Friday, June 22, 2018

Chairman Ben Bernanke's comments on Fed caution drive stocks higher

WASHINGTON — Fed Chairman Ben Bernanke says the U.S. job market remains weak despite three months of strong hiring and that the Federal Reserve's existing policies will help boost economic growth.

Bernanke's comments Monday to a group of economists in Arlington, Va., drove stocks higher. Many took his cautious words about the economy to mean the Fed is likely to stick to its plan to hold short-term interest rates at record lows through 2014.

Though the hiring has helped support consumer confidence and incomes, "We have not seen that in a persuasive way yet," Bernanke said. The Fed needs to "remain cautious" in deciding what its next moves should be, he said.

Further job gains will likely require stronger consumer and business demand, Bernanke said in a speech to the National Association for Business Economics spring conference.

The association includes about 2,500 economists for corporations, universities, the government and trade associations. It meets each spring and fall.

After he spoke, the Dow Jones industrial average surged and finished up 160 points, its third-biggest gain of the year. Broader indexes also gained.

The gains in hiring since December had led some economists to predict that the Fed might consider raising rates earlier than it planned. But many took Bernanke's cautious tone Monday as a firmer commitment to the late-2014 timetable.

And some viewed the speech as a signal that the Fed might take more steps, if the economy falters, to try to further drive down long-term borrowing rates. The goal would be to encourage more spending by consumers and businesses.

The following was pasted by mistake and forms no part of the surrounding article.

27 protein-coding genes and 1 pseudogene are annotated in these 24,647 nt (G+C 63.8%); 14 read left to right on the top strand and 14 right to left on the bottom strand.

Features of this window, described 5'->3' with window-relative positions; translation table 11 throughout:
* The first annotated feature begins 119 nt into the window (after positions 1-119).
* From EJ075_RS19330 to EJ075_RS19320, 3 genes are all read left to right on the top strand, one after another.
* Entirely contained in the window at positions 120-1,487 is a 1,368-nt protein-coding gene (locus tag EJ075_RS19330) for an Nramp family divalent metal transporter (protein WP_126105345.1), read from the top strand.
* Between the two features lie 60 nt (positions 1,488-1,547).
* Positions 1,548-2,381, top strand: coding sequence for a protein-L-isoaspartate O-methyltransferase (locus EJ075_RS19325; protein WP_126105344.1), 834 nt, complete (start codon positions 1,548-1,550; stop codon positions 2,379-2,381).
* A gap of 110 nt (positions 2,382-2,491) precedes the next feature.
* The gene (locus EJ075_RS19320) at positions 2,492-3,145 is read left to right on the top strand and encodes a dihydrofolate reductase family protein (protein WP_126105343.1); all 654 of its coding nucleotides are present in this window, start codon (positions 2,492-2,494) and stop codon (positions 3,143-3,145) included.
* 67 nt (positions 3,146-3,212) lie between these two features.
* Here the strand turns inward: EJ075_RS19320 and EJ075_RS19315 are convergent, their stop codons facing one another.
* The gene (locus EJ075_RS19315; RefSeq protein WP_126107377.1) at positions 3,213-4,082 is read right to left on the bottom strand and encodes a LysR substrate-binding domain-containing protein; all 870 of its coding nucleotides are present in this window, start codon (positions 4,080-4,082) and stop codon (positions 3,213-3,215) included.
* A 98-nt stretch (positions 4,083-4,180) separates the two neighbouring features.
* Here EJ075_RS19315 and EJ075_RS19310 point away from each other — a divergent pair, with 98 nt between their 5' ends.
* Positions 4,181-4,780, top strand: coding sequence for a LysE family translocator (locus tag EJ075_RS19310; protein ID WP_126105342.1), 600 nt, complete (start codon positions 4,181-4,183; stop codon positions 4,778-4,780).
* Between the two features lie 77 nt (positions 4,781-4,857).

Robert Dye, chief economist at Dallas-based Comerica bank, said the Fed might extend a program of shuffling its investment portfolio to shift more of its holdings into long-term Treasurys. That could help lower long-term rates. Or the Fed could launch another round of bond-buying.

"The chairman is very much keeping additional monetary policy options on the table," said Dye, who attended the NABE conference.

Bernanke said the combination of modest economic growth and rapid declines in unemployment is something of a puzzle. Normally, it takes roughly 4 percent annual growth to lower the rate by 1 percentage point over a year.

He offered some reasons for the unexpected decline in unemployment. Employers may be hiring rapidly because they cut too many jobs during the recession. He also said that government revisions may later show stronger economic growth over the past year.

But Bernanke cautioned that he doesn't expect the unemployment rate to keep falling at its current pace without much stronger growth and more robust hiring. He noted that the rate is still roughly 3 percentage points more than its average over the 20 years preceding the recession.

"Despite the recent improvement, the job market remains far from normal," Bernanke said. "The number of people working and total hours worked are still significantly below pre-crisis peaks."

He also expressed concerns about millions who have been out of work for more than six months. Those long-term unemployed Americans have made up more than 40 percent of the unemployed since December, he noted. By contrast, in the severe 1981-82 recession, long-term unemployment never exceeded 25 percent.

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